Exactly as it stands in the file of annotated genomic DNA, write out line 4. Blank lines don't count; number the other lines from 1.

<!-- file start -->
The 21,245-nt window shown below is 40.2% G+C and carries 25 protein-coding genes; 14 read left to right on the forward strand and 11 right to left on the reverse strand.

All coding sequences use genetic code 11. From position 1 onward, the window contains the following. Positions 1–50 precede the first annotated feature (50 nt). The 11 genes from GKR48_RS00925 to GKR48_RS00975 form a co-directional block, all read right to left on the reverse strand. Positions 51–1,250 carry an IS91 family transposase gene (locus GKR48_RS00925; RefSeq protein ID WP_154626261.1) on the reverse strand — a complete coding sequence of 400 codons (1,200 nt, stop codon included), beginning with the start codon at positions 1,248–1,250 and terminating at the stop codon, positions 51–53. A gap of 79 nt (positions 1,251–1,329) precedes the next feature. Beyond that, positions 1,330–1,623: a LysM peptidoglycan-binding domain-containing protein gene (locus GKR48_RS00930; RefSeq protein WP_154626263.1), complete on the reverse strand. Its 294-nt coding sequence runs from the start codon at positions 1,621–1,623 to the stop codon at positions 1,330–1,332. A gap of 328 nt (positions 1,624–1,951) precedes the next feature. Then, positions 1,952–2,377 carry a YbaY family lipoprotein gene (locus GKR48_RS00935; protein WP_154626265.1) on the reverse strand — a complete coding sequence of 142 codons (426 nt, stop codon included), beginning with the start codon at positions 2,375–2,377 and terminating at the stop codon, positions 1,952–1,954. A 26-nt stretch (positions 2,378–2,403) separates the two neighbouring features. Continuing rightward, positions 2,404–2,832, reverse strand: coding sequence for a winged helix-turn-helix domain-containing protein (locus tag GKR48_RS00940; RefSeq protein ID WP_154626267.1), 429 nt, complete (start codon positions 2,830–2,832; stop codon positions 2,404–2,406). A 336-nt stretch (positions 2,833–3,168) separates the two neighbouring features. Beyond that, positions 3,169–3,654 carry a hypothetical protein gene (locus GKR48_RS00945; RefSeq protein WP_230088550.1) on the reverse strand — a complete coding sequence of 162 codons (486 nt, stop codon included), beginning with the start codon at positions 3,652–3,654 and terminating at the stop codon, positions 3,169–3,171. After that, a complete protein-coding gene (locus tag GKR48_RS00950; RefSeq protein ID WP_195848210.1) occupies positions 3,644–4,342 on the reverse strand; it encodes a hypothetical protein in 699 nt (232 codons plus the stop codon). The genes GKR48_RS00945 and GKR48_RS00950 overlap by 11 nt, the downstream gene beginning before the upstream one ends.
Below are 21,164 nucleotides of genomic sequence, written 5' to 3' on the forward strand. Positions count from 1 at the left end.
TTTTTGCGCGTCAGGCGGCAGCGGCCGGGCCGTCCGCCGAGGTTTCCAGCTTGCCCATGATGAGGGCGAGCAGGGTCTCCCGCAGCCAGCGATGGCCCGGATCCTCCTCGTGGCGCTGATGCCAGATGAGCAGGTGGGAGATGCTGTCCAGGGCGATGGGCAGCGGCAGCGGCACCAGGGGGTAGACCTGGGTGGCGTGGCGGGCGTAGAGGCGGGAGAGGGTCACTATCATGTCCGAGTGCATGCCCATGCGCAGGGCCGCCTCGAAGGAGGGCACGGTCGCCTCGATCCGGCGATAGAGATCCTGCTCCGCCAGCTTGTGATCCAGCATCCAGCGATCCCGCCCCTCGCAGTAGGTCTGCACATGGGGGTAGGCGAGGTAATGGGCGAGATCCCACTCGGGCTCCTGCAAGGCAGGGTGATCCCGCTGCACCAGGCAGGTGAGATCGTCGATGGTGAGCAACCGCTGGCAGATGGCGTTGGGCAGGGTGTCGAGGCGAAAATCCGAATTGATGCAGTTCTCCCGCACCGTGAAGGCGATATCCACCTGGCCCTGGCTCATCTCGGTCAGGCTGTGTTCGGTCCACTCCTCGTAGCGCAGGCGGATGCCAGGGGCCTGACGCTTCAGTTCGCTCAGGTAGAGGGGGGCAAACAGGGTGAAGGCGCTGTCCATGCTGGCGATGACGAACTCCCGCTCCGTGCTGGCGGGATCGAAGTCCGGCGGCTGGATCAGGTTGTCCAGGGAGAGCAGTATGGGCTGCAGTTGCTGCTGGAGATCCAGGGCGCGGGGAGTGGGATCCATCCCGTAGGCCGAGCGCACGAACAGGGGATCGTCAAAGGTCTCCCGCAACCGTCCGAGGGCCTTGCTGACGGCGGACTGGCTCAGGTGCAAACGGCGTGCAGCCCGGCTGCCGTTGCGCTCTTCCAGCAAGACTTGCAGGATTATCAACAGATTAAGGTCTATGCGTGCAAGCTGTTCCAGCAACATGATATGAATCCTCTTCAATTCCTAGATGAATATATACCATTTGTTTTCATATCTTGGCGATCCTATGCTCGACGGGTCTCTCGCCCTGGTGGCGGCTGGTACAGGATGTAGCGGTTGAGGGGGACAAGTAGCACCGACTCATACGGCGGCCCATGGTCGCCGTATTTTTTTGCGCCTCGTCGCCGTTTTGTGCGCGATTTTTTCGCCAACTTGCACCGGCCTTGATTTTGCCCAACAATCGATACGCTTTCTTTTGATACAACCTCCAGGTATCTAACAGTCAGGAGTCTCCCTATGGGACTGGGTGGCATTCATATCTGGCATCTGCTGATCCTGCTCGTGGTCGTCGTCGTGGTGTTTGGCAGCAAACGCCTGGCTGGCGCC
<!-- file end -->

TTTTTGCGCGTCAGGCGGCAGCGGCCGGGCCGTCCGCCGAGGTTTCCAGCTTGCCCATGATGAGGGCGAGCAGGGTCTCCCGCAGCCAGCGATGGCCCGGATCCTCCTCGTGGCGCTGATGCCAGATGAGCAGGTGGGAGATGCTGTCCAGGGCGATGGGCAGCGGCAGCGGCACCAGGGGGTAGACCTGGGTGGCGTGGCGGGCGTAGAGGCGGGAGAGGGTCACTATCATGTCCGAGTGCATGCCCATGCGCAGGGCCGCCTCGAAGGAGGGCACGGTCGCCTCGATCCGGCGATAGAGATCCTGCTCCGCCAGCTTGTGATCCAGCATCCAGCGATCCCGCCCCTCGCAGTAGGTCTGCACATGGGGGTAGGCGAGGTAATGGGCGAGATCCCACTCGGGCTCCTGCAAGGCAGGGTGATCCCGCTGCACCAGGCAGGTGAGATCGTCGATGGTGAGCAACCGCTGGCAGATGGCGTTGGGCAGGGTGTCGAGGCGAAAATCCGAATTGATGCAGTTCTCCCGCACCGTGAAGGCGATATCCACCTGGCCCTGGCTCATCTCGGTCAGGCTGTGTTCGGTCCACTCCTCGTAGCGCAGGCGGATGCCAGGGGCCTGACGCTTCAGTTCGCTCAGGTAGAGGGGGGCAAACAGGGTGAAGGCGCTGTCCATGCTGGCGATGACGAACTCCCGCTCCGTGCTGGCGGGATCGAAGTCCGGCGGCTGGATCAGGTTGTCCAGGGAGAGCAGTATGGGCTGCAGTTGCTGCTGGAGATCCAGGGCGCGGGGAGTGGGATCCATCCCGTAGGCCGAGCGCACGAACAGGGGATCGTCAAAGGTCTCCCGCAACCGTCCGAGGGCCTTGCTGACGGCGGACTGGCTCAGGTGCAAACGGCGTGCAGCCCGGCTGCCGTTGCGCTCTTCCAGCAAGACTTGCAGGATTATCAACAGATTAAGGTCTATGCGTGCAAGCTGTTCCAGCAACATGATATGAATCCTCTTCAATTCCTAGATGAATATATACCATTTGTTTTCATATCTTGGCGATCCTATGCTCGACGGGTCTCTCGCCCTGGTGGCGGCTGGTACAGGATGTAGCGGTTGAGGGGGACAAGTAGCACCGACTCATACGGCGGCCCATGGTCGCCGTATTTTTTTGCGCCTCGTCGCCGTTTTGTGCGCGATTTTTTCGCCAACTTGCACCGGCCTTGATTTTGCCCAACAATCGATACGCTTTCTTTTGATACAACCTCCAGGTATCTAACAGTCAGGAGTCTCCCTATGGGACTGGGTGGCATTCATATCTGGCATCTGCTGATCCTGCTCGTGGTCGTCGTCGTGGTGTTTGGCAGCAAACGCCTGGCTGGCGCC